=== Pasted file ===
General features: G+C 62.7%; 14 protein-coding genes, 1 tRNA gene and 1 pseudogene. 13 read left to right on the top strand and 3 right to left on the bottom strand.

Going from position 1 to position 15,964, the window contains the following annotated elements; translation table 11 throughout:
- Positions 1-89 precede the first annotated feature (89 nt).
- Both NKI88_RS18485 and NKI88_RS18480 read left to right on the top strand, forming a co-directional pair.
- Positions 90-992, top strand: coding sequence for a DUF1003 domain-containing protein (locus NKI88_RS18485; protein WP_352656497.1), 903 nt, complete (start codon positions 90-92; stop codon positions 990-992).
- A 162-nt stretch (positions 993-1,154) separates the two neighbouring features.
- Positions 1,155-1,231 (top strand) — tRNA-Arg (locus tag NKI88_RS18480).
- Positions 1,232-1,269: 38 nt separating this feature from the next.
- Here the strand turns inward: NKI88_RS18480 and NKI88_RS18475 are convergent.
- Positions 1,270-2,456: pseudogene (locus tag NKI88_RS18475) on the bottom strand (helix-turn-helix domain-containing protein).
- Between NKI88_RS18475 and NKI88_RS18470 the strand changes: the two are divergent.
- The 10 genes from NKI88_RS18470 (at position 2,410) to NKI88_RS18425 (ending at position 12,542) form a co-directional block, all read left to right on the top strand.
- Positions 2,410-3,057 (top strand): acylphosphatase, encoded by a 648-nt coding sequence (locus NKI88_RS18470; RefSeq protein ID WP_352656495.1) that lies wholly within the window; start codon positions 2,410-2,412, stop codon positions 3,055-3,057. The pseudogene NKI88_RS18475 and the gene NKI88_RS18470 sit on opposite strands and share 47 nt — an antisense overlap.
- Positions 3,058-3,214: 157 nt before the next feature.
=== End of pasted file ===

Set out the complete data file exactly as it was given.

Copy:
General features: G+C 62.7%; 14 protein-coding genes, 1 tRNA gene and 1 pseudogene. 13 read left to right on the top strand and 3 right to left on the bottom strand.

Going from position 1 to position 15,964, the window contains the following annotated elements; translation table 11 throughout:
- Positions 1-89 precede the first annotated feature (89 nt).
- Both NKI88_RS18485 and NKI88_RS18480 read left to right on the top strand, forming a co-directional pair.
- Positions 90-992, top strand: coding sequence for a DUF1003 domain-containing protein (locus NKI88_RS18485; protein WP_352656497.1), 903 nt, complete (start codon positions 90-92; stop codon positions 990-992).
- A 162-nt stretch (positions 993-1,154) separates the two neighbouring features.
- Positions 1,155-1,231 (top strand) — tRNA-Arg (locus tag NKI88_RS18480).
- Positions 1,232-1,269: 38 nt separating this feature from the next.
- Here the strand turns inward: NKI88_RS18480 and NKI88_RS18475 are convergent.
- Positions 1,270-2,456: pseudogene (locus tag NKI88_RS18475) on the bottom strand (helix-turn-helix domain-containing protein).
- Between NKI88_RS18475 and NKI88_RS18470 the strand changes: the two are divergent.
- The 10 genes from NKI88_RS18470 (at position 2,410) to NKI88_RS18425 (ending at position 12,542) form a co-directional block, all read left to right on the top strand.
- Positions 2,410-3,057 (top strand): acylphosphatase, encoded by a 648-nt coding sequence (locus NKI88_RS18470; RefSeq protein ID WP_352656495.1) that lies wholly within the window; start codon positions 2,410-2,412, stop codon positions 3,055-3,057. The pseudogene NKI88_RS18475 and the gene NKI88_RS18470 sit on opposite strands and share 47 nt — an antisense overlap.
- Positions 3,058-3,214: 157 nt before the next feature.